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Bio171-F08-Lec+5 - Biology 171 Friday Lecture 5:Biosphere...

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Lecture 5: Biosphere & Biomes Biology 171 Friday September 12, 2008 Today’s Topics: Announcements This Week in Discussion: Synthetic Life Next Week: Global Climate Change Text Reading: Lecture 5: 2 nd ed: Chapter 50 (1146-1163) 3 rd ed: Chapter 50 (1127-1146) Lecture 6: 2 nd ed: Chapter 54 (1243-1258) 3 rd ed: Chapter 54 (1222-1237) Ecology: Abiotic Factors Planetary Heat Input & Distribution Seasonality & Climate Change Regional Modifications Major Terrestrial Biomes Oceanic Environments
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Ecology is the study of how organisms interact with their environment. One of ecology’s central goals is to understand the distribution and abundance of organisms. An organism’s environment consists of both abiotic , or physical, factors and biotic factors, meaning other organisms.
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Abiotic Components On land, environments are defined by climate—specifically, both the average value and annual variation in temperature and in moisture. In aquatic habitats, environments are largely defined by physical structure—particularly water depth.
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The Earth’s Climatic Range ultimately reflects its location in our Solar System’s Habitable Zone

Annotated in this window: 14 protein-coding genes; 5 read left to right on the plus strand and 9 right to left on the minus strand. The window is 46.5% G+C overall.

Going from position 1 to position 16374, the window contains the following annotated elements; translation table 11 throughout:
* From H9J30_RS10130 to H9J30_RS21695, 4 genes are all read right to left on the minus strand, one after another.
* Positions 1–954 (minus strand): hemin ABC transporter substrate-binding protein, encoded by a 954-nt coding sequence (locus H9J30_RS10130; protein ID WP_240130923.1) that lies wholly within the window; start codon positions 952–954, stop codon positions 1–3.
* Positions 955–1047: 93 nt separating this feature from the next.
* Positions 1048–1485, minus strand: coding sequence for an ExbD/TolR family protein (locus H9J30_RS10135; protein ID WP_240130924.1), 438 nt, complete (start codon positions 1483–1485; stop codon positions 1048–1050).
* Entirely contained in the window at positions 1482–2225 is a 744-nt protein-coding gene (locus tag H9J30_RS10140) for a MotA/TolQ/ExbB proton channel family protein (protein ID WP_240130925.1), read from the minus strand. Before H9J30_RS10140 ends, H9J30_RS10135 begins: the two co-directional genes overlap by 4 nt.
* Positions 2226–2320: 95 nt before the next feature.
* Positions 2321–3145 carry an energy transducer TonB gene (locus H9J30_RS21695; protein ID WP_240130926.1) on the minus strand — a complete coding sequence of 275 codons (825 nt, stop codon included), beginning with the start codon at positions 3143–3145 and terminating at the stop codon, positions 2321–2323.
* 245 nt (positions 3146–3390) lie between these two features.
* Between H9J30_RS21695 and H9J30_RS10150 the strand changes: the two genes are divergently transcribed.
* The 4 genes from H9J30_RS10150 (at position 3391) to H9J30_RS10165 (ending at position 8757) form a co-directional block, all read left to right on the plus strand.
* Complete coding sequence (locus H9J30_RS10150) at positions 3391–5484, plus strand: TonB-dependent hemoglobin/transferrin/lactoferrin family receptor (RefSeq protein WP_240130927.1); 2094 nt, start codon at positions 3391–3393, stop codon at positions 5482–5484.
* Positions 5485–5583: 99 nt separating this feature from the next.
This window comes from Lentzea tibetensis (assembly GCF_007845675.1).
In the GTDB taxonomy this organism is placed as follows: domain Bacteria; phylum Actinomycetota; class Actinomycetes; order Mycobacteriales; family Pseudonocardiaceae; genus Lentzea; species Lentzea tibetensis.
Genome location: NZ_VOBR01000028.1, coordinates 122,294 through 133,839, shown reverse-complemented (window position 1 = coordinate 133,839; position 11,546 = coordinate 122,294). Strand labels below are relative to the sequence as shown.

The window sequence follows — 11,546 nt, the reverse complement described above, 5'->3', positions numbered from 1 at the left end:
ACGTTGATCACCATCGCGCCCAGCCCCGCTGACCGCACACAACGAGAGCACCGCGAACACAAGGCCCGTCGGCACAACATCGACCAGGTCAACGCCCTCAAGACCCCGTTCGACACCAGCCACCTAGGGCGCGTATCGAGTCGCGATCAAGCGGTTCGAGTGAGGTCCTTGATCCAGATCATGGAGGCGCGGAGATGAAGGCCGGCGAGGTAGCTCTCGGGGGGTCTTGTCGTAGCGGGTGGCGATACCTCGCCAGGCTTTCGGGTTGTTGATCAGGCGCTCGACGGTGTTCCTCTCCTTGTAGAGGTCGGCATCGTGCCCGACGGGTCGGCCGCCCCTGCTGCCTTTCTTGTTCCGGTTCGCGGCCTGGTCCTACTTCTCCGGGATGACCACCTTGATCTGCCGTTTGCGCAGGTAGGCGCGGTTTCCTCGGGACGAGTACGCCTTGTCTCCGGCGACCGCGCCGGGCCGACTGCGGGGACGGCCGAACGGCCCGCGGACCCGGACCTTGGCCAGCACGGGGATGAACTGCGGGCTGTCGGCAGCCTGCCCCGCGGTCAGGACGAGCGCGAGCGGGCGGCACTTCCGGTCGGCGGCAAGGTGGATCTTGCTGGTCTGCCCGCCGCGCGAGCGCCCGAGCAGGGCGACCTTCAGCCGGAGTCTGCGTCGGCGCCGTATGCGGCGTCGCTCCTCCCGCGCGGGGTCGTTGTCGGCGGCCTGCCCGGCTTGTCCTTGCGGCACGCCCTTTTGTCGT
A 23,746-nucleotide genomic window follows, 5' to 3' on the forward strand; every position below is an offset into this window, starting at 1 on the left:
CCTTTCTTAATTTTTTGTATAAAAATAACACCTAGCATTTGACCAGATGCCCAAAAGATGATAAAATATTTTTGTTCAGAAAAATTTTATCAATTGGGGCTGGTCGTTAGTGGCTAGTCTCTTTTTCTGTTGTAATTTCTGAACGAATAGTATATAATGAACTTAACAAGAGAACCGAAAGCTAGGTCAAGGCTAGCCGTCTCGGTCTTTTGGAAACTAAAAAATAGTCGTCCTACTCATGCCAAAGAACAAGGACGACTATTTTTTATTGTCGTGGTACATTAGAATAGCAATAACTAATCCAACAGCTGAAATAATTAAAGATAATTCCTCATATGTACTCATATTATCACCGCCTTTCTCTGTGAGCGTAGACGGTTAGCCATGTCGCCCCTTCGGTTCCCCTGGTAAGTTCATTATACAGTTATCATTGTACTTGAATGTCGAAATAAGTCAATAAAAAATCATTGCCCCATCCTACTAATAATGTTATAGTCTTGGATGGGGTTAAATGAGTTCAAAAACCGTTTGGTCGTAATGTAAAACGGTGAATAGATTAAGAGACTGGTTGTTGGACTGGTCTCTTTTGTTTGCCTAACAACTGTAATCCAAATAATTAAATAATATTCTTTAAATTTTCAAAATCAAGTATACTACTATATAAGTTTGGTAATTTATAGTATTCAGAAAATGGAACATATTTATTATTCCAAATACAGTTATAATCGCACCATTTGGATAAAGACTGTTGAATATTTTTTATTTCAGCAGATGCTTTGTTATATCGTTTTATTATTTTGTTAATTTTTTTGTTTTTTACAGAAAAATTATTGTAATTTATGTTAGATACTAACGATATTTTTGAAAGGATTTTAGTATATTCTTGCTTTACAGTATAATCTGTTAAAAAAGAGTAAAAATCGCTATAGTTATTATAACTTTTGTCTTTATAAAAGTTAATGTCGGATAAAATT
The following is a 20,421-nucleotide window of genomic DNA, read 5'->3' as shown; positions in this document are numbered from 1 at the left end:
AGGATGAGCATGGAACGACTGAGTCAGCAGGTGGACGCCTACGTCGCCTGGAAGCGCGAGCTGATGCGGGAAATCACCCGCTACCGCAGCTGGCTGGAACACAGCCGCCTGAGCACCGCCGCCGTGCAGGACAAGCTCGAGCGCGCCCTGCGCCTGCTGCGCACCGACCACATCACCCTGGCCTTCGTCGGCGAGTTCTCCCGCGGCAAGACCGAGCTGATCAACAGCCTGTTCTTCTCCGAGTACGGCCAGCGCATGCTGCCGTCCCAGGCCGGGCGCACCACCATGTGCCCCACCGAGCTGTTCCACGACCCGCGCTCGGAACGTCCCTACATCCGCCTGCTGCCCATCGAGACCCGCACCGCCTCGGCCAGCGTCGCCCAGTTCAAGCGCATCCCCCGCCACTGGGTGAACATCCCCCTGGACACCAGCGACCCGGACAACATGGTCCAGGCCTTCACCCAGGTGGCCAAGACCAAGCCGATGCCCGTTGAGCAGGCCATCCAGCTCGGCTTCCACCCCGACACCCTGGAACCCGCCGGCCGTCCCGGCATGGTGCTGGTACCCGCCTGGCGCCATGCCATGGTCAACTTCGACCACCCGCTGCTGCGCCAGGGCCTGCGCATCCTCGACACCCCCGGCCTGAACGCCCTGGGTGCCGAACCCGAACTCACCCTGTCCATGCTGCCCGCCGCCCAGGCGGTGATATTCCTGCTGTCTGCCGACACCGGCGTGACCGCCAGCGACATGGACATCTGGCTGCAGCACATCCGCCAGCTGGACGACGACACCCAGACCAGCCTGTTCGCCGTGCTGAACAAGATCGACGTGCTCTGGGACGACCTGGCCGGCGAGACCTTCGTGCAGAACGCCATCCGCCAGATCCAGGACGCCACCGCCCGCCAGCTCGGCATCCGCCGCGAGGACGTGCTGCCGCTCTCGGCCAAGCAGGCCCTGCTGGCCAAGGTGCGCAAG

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Why are the Tropics Warm and the Poles Cold? Areas of the world are warm if they receive a large amount of sunlight per unit area; they are cold if they receive a small amount of sunlight per unit area.
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Earth's shape dictates that regions at or near the equator receive more sunlight per unit area than regions that are closer to the poles ( Figure 50.23 ).
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Areas along the equator receive the most moisture; locations at about 30ºN and 30ºS latitude are among the driest on Earth. A major cycle in global air circulation, called a Hadley cell , is responsible for this pattern ( Figure 50.24 ). Differential Heating Forms Giant Convection Cells in the Atmosphere that Profoundly Influence Regional Precipitation Patterns
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Most of the world’s major deserts are at approx. 30˚ North & South Latitudes
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The Earth’s Rotation Imposes Directionality (and Predictability) On Hadley Cell-Derived Wind Systems Why should this be important? What about the Oceans?
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Giant subtropical gyres ( light red circular surface currents ) move vast amounts of heat from equatorial latitudes to high latitudes in the world’s oceans: clockwise in the Northern Hemisphere, counter-clockwise in the Southern Hemisphere.
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Subtropical Gyres Greatly influence surface temperatures on much of the planet’s surface, e.g. , see how much warmer the Western Pacific is.
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Lecture 5: Biosphere & Biomes Biology 171 Friday September 12, 2008 Today’s Topics: Announcements This Week in Discussion: Synthetic Life Next Week: Global Climate Change Text Reading: Lecture 5: 2 nd ed: Chapter 50 (1146-1163) 3 rd ed: Chapter 50 (1127-1146) Lecture 6: 2 nd ed: Chapter 54 (1243-1258) 3 rd ed: Chapter 54 (1222-1237) Ecology: Abiotic Factors Planetary Heat Input & Distribution Seasonality & Climate Change Regional Modifications Major Terrestrial Biomes Oceanic Environments
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What Causes Seasonality in Weather?
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